CSP-CERT® Resources:
Integrity Check – Importance of Knowing a File Hash

by Nathu Nandwani
posted November 2018


Integrity is just one part of the CIA triad (This doesn’t refer to a government agency). CIA means Confidentiality, Integrity, and Availability. These three are concepts which build security and according to TechTarget, "Integrity", involves the preservation of trustworthiness for a specific data over its life cycle. This simply means that the integrity of a data is genuine only if it wasn’t tampered during the time it is stored or when it is in transit.

In technical terms, integrity in our digital world can be monitored with the help of a cryptographic concept called hashing. Hashing is a process of converting an input into a unique string with a fixed length depending on what algorithm is used. To give an analogy, we can say that a data’s hash can be something like a person’s fingerprint. It’s basically unique to each person but also being debated over chances of two different people having the same fingerprint and as you know it, hashes may have this kind of characteristic too and its term is having a "collision".

In our real world today, existing hashing algorithms such as MD5, SHA-1, SHA-2, and many more are used to label data uniquely. For example, using this online MD5 generator https://passwordsgenerator.net/md5-hash-generator/, typing in the string “CSPCERT” will actually produce "1A7370FEA8FEBDAF8C8EDC8E637EE0F3" as its MD5 hash. Changing even one letter in that string like making one of them a lowercase will already change the MD5 hash equivalent.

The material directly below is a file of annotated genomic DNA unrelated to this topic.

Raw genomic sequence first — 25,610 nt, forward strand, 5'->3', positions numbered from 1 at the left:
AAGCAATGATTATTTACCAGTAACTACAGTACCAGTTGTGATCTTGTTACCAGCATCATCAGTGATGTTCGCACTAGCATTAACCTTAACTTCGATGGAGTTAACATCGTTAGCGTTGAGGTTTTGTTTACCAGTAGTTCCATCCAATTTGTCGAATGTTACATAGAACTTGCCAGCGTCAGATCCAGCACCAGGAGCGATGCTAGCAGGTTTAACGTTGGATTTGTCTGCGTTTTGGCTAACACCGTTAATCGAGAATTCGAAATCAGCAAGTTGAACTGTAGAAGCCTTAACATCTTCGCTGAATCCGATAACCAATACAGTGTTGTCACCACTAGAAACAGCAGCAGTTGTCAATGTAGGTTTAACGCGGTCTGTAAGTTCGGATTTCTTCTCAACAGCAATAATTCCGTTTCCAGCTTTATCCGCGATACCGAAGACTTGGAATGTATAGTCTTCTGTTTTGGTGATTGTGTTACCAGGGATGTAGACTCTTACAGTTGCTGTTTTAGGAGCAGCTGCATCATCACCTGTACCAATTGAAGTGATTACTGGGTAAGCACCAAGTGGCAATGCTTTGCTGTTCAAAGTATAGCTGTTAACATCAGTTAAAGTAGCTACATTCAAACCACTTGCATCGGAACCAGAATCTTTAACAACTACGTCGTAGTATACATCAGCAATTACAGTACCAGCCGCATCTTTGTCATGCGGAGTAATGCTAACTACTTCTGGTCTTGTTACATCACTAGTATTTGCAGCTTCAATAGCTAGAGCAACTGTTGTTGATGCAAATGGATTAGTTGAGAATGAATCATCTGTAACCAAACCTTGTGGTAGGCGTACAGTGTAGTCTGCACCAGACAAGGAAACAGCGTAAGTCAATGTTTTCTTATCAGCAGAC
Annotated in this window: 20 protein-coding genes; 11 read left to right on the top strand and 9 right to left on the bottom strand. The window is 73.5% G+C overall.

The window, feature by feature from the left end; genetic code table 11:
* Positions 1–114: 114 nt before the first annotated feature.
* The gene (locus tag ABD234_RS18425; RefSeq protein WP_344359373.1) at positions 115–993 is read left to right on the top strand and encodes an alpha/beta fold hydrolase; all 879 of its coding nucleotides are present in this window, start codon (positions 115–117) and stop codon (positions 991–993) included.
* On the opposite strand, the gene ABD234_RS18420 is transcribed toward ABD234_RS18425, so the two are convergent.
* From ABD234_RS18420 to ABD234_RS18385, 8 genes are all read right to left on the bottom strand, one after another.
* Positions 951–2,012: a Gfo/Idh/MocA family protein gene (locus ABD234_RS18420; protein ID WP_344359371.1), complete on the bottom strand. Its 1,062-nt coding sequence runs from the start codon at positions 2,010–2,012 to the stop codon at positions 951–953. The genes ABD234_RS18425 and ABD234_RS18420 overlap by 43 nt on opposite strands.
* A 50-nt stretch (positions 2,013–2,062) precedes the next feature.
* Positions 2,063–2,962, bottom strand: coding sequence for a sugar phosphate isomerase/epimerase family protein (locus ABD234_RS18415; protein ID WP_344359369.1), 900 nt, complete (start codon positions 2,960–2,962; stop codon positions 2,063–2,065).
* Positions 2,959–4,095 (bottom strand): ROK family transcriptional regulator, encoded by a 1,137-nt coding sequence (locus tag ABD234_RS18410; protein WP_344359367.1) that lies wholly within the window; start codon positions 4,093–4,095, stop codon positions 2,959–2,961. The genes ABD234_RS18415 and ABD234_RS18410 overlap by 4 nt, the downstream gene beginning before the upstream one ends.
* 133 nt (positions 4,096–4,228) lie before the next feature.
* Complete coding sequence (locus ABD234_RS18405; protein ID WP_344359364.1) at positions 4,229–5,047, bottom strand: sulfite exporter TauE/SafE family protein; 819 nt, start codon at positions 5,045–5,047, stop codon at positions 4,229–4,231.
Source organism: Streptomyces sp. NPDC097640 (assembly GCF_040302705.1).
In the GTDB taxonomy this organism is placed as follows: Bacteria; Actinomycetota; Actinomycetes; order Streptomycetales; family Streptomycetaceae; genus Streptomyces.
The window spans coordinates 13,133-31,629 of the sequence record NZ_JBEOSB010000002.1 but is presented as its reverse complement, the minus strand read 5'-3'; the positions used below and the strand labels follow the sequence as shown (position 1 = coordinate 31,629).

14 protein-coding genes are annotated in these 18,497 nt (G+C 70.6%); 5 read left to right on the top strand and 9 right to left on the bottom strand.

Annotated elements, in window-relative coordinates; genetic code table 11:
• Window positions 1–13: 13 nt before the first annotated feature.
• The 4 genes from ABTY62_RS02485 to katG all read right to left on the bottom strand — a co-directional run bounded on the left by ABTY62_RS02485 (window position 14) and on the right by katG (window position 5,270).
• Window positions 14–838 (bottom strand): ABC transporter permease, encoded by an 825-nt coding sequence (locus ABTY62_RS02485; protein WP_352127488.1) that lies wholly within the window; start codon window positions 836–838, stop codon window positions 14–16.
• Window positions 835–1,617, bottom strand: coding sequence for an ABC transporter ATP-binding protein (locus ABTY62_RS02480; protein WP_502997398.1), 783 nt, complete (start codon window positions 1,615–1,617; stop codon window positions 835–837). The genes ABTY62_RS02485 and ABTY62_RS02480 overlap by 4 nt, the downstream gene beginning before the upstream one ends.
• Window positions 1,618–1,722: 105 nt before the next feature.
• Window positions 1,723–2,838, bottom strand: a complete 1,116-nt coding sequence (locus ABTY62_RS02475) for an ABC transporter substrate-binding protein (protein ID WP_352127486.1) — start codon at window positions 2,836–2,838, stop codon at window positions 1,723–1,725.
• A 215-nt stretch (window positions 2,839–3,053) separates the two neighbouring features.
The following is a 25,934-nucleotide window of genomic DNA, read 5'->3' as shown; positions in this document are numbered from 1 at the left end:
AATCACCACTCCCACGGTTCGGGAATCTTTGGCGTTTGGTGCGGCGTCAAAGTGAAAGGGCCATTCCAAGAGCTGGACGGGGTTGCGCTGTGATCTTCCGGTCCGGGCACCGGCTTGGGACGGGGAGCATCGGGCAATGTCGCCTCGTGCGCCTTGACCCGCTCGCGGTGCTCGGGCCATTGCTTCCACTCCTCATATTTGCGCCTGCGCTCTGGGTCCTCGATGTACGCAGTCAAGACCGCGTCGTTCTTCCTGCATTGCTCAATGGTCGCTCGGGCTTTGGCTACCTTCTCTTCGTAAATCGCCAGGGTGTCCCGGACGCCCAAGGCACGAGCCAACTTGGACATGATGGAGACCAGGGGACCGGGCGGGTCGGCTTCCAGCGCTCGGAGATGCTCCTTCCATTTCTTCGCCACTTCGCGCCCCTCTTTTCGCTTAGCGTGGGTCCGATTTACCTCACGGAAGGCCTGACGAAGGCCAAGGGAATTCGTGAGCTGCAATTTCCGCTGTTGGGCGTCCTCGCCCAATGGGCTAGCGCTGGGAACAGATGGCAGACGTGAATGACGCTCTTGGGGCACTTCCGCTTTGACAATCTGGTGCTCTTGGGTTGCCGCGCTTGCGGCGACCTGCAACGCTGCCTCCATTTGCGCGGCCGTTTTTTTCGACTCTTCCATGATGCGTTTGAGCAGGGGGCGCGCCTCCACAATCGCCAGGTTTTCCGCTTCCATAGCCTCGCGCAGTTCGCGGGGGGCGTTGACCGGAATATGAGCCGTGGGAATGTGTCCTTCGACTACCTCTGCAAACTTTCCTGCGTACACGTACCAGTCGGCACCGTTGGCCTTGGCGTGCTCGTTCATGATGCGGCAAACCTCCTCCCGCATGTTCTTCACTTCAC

When it comes to files or programs, hashes can be used to inform downloaders about its integrity. An example of this is when a user downloads CCleaner:


Notice that the official download page has an item written named "MD5 Checksum" with the value of "9A7ADBAE0D95D0D1FEB9904F3BCEDABB". After downloading ccsetup549.exe, the MD5 hash can be confirmed locally using the "md5sum" tool from BackTrack or Kali:


Seeing the hash of the file confirms that the file is indeed the one hosted by CCleaner's official download page. If the official download page of CCleaner is not in any way compromised or hacked, we can say that it is safe to install this CCleaner version. In case the application has been infected with a malicious code, that hash will not match the one in the official download page. To demonstrate this, suppose we change even just one byte in the file’s executable through a hex editor:


The MD5 hash outcome of the modified file will now become different:


Typically, it takes less than 1 KB to host a backdoor in any application and because the size of CCleaner’s installer is around 17 MB, a change in file size of 1 KB is almost negligible! Therefore, it is important to confirm the file hash with the one stated in the official download page especially if the file was downloaded from an unknown source or even copied from your friend's hard drive because we don’t want any compromises to happen.